JF: Well, I think a play can do almost anything, because it’s also a static form, much more so than in a movie. In a movie you can move the scenery, you can do anything any way. A cartoon, happens in a limited amount of space and a limited amount of time, and you can only get so many words before the reader’s gonna get impatient. All of these forms that I enjoy are in a sense a slight of hand, where you have to suggest much more than you really show. You have to, in a sense, seduce the reader and trick the reader or the audience into going with you. When I write a play, my whole intent at bottom is to get the audience to be in the cast, to get that audience on stage with the actors and to get them thoroughly involved in what’s going on.
MJ: Many of your Village Voice cartoons mocked the Man in the Gray Flannel Suit type, the conformist.
JF: Mockery was never what I thought it was doing. I came to maturity, or lack of it, during the Cold War, and there were all sorts of pernicious influences that simply were not being commented on. I wasn’t mocking them because you mock things that people know about. I was just simply exposing it. Later on people said, “How’d you get that into print?” because, as I say in the book, liberals didn’t know they had First Amendment rights.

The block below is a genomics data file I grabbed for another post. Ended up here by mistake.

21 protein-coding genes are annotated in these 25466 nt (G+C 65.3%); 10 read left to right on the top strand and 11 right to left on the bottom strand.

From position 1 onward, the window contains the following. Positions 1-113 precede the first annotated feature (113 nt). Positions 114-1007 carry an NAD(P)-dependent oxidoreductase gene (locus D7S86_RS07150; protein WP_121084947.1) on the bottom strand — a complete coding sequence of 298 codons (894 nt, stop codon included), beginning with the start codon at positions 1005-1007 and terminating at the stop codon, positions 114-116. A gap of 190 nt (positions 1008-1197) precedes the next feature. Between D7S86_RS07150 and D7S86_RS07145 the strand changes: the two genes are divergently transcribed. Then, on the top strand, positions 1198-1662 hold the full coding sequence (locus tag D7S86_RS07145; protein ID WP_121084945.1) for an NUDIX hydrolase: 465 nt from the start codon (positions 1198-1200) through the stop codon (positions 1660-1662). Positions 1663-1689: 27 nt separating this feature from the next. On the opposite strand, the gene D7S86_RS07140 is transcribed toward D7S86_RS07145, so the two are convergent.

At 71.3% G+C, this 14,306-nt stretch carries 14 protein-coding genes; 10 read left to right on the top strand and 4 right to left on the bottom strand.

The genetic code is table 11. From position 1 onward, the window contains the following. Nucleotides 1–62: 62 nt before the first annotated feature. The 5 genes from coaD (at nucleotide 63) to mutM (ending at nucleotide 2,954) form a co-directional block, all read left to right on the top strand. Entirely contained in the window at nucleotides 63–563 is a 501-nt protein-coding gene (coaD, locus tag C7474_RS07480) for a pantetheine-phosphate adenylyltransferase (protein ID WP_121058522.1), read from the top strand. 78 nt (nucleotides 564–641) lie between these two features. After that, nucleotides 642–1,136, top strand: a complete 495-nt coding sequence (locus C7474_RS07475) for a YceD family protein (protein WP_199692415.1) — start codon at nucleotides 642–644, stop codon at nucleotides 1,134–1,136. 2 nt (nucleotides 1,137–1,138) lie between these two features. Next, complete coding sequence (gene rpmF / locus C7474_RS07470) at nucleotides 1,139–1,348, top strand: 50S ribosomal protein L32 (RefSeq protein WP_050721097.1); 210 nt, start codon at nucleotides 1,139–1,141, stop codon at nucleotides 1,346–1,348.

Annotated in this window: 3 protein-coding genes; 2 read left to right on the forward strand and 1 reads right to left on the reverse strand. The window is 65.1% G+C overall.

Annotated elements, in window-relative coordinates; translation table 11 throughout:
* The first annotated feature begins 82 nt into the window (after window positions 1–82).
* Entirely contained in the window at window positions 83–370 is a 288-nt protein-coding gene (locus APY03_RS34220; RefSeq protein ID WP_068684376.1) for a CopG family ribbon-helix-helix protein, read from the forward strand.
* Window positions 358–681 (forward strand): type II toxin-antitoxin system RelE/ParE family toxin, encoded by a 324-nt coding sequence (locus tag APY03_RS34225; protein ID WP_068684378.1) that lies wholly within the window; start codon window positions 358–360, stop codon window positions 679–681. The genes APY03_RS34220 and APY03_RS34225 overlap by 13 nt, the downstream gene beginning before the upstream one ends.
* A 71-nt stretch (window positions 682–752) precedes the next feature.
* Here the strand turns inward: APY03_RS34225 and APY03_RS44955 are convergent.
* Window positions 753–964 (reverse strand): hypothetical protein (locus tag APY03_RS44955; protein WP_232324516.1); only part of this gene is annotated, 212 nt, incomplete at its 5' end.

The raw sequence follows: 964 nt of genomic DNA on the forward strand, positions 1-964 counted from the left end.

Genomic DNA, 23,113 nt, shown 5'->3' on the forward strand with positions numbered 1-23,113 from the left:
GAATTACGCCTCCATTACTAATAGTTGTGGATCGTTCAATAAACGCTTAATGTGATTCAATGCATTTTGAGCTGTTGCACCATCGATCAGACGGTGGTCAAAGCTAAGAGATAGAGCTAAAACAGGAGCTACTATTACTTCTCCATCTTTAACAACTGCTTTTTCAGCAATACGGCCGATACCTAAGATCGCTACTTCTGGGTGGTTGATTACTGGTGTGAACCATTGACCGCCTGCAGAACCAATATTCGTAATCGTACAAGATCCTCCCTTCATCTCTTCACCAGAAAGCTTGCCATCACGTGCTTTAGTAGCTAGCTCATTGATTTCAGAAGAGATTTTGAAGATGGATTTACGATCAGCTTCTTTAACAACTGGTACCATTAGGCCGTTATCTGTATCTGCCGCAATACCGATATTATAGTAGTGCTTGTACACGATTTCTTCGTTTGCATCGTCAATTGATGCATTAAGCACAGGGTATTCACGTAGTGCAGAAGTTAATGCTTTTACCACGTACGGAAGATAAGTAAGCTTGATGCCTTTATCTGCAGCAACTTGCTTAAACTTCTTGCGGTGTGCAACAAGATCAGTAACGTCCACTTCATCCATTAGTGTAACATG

MJ: Do you think that your treatment by the Village Voice, which fired you in 1997 after 42 years, was a particular incident or an indicator of what’s happening to journalism more broadly?
JF: What made it so egregious and noticeable was simply my long history with the paper and their cavalier contempt for that. It was a blessing in disguise, because they could have, with any kind of settlement, ended my cartoon career; I would’ve had nothing to complain about and would’ve been forgotten. They were schmucks. I find that in general, the right and conservatives deal with their artists better than the left; part of them think they’re doing a favor by publishing you. It’s all for a good cause, so why do you want to get paid for it? With all of the changes back and forth on the left, there’s still much more of a loyalty to one’s own group’s beliefs than there is to any degree of effectiveness. That’s why Obama’s throwing so many people on the left into a rage. But I’m not one of them.
JF: No. I think he’s great.
MJ: I was wondering about that because at the end of your memoir you have sort of a love letter to him.